Faculty Research

The WCU chemistry faculty has a long and proud tradition of undergraduate and graduate research focusing on three areas: biochemistry and biotechnology, chemical synthesis, and environmental chemistry. New areas of investigation also include materials and sensors research.

These research areas include diverse topics outside the traditional chemistry disciplines. For example, biochemistry and biotechnology research includes reactivities of metal ion complexes by high field NMR, intercalation with DNA by UV-visible spectroscopy, and free radical biochemistry, and identification of genes in red oak; chemical synthesis includes host-guest polymer crystals and other highly structured large molecules green chemistry, materials and polymer science; environmental chemistry projects include environmental monitoring and bioremediation.

If you are interested in performing undergraduate or graduate research, download this flier to get an idea of the current studies of each research-active Chemistry faculty member.  A table on the second page of the flier that categorizes the type and application of each researcher's projects may help you determine the faculty member that's right for you.  Once you've got it narrowed down, talk to the faculty members about current oppurtunities in their labs. 

While there is not a physics major at WCU, our physicists have active research programs that involve students. If you’re interested in physics, we encourage you to contact one of our physicists about their research!

Below is a brief description of current research projects directed by our faculty.

Cynthia Atterholt, Ph.D. - Analytical Chemistry

Faculty ResearchControlled Release Pheromones for Insect Pest Management

Dr. Atterholt’s research involves the study of pheromones used for mating disruption as an alternative to the use of pesticides. There is an increasing interest in pesticide alternatives to minimize pesticide residues on food, as a health and safety concern of agricultural workers, and to minimize environment impact.  Dr. Atterholt’s research also involves measurement of the rheological properties of aqueous emulsions used as carriers for the controlled release of pheromones.


David Butcher, Ph.D. - Analytical Chemistry

Faculty ResearchDecline of High Elevation Conifers in the Southern Appalachians

Fraser fir (Abies fraseri), which are native to the Southern Appalachians, have experienced severe decline over the last forty years, primarily due to attack by an exotic insect, the balsam woolly adelgid. We have been studying differences in the chemical composition of the seeds and foliage of these trees to attempt to characterize chemical differences between trees that make individuals or stands more resistant to attack by this pest. The native habitat of these trees are scenic areas such as the Great Smoky Mountains National Park and the Blue Ridge Parkway; this species also is important as a Christmas tree. Because tourism and Christmas tree farms are significant industries in this region, the decline of the Fraser fir is potentially an economic loss to this region.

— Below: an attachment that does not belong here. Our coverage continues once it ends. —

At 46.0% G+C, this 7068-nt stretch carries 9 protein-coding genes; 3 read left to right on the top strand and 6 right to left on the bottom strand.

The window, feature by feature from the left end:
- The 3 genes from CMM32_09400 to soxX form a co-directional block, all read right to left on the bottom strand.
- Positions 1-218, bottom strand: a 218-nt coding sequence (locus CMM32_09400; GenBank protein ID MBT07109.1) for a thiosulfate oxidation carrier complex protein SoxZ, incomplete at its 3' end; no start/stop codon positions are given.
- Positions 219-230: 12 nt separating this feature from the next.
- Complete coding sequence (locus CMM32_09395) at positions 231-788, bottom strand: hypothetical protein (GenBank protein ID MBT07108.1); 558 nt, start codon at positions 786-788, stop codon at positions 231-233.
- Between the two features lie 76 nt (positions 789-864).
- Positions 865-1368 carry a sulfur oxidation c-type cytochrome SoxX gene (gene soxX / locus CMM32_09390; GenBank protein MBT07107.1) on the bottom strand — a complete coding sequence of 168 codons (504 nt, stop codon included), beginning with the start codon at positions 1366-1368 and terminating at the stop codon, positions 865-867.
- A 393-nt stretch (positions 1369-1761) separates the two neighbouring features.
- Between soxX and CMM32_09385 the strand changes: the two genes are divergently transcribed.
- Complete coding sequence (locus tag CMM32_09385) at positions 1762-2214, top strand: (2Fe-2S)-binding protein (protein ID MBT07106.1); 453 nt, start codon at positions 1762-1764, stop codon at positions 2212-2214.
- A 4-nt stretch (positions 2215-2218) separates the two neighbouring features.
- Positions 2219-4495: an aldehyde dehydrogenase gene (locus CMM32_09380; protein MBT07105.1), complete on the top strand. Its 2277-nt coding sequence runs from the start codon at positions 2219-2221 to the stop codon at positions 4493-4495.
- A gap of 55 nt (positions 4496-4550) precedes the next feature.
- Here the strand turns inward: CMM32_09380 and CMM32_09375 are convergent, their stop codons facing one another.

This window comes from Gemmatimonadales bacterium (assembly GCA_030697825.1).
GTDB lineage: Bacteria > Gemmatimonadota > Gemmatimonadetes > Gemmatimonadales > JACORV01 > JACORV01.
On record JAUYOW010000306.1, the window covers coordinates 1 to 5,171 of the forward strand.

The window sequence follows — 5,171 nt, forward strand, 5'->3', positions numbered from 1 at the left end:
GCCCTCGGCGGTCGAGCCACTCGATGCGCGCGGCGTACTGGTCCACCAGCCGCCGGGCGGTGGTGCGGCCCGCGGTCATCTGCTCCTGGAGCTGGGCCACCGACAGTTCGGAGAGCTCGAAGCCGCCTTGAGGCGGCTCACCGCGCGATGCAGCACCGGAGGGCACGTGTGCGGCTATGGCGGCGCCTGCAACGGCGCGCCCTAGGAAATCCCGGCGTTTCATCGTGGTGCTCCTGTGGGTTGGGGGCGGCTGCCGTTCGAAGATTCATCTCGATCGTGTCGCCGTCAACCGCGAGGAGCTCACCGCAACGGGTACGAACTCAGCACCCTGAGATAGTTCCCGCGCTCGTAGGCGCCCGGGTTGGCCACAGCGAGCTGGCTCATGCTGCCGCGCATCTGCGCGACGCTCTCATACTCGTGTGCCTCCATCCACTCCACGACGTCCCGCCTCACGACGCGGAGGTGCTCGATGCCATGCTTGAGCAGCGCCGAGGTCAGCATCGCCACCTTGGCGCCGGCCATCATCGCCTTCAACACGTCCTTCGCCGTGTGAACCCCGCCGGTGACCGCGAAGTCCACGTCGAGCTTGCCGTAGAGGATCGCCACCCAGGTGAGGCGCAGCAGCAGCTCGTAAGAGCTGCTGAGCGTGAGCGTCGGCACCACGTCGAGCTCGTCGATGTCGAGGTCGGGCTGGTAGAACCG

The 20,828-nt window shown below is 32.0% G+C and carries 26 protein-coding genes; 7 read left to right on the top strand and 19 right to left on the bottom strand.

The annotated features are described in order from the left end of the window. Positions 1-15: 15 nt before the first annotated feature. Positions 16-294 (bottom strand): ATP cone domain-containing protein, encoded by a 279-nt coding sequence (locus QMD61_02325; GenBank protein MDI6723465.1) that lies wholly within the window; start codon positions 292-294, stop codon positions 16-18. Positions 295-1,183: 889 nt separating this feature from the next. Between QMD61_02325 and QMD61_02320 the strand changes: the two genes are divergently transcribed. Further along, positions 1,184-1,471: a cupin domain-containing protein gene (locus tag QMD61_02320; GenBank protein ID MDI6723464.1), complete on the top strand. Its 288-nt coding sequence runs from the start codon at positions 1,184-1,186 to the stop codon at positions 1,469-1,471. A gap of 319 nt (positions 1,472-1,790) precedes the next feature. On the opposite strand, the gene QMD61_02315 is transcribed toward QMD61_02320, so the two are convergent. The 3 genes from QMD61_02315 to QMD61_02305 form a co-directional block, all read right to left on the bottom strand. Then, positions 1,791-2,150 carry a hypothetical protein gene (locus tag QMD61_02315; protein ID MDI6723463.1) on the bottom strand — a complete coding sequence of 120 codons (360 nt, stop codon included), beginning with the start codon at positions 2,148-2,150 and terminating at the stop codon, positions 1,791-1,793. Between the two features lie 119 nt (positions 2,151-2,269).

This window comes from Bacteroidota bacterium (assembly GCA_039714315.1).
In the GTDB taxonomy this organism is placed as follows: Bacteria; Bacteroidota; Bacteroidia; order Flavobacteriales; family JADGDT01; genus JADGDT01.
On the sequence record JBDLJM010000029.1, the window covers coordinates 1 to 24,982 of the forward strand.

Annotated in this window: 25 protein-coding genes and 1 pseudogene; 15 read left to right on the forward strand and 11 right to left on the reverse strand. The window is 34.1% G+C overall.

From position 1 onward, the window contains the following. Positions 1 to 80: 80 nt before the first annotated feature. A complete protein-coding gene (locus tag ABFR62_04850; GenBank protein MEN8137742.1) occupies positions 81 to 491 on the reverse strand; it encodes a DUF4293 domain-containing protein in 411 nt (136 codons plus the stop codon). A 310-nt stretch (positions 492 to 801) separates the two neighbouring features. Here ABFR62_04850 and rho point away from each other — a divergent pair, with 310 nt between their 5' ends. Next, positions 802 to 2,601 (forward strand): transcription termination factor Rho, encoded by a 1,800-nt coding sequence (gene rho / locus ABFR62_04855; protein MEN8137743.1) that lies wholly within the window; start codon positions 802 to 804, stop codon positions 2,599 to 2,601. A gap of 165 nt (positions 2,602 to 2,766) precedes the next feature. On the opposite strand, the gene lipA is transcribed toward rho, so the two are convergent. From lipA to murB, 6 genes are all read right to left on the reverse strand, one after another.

Phytoremediation at Barber Orchard, NC

Barber Orchard is a 500-acre residential housing development located approximately five miles west of Waynesville, NC and 20 miles from the WCU campus. It is currently listed as a Superfund site by the U.S. EPA because of high soil concentration levels of arsenic, lead, and organo-pesticides. The contamination was caused by pesticide use when the land was used as an apple orchard throughout most of the twentieth century. The EPA is currently conducting a remedial investigation/feasibility study to consider future action to be taken at Barber Orchard.


Channa De Silva, Ph.D. - Bioinorganic Chemistry

Rare Earth Nanomaterials

 

   

Research efforts in Dr. De Silva’s laboratory are focused on the synthesis, characterization and surface modification of novel lanthanide-based complexes and nanomaterials with improved optical and magnetic properties.  The research is focused towards developing synthetic methods to form advanced materials for display and biomedical imaging applications.  Lanthanide-based nanomaterials have gained resent interest in cellular assays and biomedical imaging.  We are exploring the avenues to design biocompatible and selective cancer-targeting agents using lanthanide metals.  In addition, we are interested in carrying out computational modeling studies of lanthanide-based materials to guide the experimental design.


Brian Dinkelmeyer, Ph.D. - Organic Chemistry

Supramolecular, Material science